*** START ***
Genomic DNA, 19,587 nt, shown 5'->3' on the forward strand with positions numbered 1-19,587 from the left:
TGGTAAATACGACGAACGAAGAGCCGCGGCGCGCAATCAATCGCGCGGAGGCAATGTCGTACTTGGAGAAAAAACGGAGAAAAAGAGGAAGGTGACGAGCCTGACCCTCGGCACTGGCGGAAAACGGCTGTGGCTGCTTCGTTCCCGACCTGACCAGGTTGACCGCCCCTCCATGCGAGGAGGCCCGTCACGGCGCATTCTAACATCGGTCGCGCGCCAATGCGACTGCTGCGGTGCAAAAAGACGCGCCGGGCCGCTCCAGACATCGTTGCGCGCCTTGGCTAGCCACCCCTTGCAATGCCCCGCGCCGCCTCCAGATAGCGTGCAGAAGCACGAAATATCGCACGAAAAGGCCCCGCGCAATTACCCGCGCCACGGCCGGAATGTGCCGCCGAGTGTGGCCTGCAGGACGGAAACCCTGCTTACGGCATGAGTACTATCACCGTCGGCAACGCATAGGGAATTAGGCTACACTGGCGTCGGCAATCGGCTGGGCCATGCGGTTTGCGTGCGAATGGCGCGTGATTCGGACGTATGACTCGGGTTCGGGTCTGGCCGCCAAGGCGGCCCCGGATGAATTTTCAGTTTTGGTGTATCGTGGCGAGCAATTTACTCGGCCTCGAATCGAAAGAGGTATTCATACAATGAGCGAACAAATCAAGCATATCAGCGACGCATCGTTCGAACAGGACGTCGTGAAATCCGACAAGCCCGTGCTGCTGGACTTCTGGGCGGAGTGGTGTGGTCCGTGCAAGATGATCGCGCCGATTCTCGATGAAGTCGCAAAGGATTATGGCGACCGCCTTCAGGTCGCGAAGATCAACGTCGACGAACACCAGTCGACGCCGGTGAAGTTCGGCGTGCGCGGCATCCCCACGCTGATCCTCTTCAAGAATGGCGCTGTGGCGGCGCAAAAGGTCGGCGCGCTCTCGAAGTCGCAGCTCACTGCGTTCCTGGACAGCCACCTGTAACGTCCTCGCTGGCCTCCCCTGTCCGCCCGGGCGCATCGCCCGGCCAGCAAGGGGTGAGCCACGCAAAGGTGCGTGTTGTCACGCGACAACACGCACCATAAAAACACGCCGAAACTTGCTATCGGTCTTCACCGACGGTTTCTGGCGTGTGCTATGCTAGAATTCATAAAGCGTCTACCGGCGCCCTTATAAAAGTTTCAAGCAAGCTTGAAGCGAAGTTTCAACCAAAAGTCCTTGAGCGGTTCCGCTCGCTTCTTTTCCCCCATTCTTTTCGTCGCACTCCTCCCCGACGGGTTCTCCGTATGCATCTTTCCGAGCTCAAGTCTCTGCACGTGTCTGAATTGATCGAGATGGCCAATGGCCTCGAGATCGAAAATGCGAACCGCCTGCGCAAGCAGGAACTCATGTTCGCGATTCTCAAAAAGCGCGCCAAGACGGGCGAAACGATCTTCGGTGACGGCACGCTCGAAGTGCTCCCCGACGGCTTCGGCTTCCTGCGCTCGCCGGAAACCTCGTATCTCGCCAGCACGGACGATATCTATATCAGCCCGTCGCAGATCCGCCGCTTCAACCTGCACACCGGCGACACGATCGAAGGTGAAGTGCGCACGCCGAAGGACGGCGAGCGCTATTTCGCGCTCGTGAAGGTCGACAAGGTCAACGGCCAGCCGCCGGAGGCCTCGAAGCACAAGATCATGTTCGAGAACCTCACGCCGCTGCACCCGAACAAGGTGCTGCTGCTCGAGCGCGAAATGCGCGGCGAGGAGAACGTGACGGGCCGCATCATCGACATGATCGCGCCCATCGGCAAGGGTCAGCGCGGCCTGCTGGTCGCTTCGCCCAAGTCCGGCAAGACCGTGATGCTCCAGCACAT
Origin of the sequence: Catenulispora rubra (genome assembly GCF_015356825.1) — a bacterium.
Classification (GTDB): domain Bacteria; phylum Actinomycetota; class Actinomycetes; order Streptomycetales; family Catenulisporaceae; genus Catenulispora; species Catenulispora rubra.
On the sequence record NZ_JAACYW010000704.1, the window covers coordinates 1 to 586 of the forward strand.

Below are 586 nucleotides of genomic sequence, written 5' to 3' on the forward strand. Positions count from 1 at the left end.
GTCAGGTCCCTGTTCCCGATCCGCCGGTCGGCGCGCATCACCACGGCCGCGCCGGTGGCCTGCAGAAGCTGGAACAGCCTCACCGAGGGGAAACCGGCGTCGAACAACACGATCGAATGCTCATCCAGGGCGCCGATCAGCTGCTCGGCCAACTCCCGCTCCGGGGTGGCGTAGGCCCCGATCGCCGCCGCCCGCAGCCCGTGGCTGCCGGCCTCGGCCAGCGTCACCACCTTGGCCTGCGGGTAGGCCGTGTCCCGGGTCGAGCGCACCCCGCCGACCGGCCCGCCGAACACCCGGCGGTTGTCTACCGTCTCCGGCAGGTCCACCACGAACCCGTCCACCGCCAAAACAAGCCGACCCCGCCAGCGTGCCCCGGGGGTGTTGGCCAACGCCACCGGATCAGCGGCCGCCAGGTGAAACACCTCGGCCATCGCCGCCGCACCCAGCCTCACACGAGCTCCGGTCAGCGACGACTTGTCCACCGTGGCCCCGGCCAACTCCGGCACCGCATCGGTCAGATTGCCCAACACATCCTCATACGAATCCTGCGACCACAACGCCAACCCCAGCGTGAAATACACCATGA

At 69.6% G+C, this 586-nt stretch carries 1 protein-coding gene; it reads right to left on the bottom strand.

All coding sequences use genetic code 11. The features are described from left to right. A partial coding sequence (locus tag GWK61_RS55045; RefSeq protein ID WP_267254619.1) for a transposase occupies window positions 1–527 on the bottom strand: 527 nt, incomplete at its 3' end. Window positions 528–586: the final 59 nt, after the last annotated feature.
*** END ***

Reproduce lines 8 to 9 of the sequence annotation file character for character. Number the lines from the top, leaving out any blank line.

At 69.6% G+C, this 586-nt stretch carries 1 protein-coding gene; it reads right to left on the bottom strand.

All coding sequences use genetic code 11. The features are described from left to right. A partial coding sequence (locus tag GWK61_RS55045; RefSeq protein ID WP_267254619.1) for a transposase occupies window positions 1–527 on the bottom strand: 527 nt, incomplete at its 3' end. Window positions 528–586: the final 59 nt, after the last annotated feature.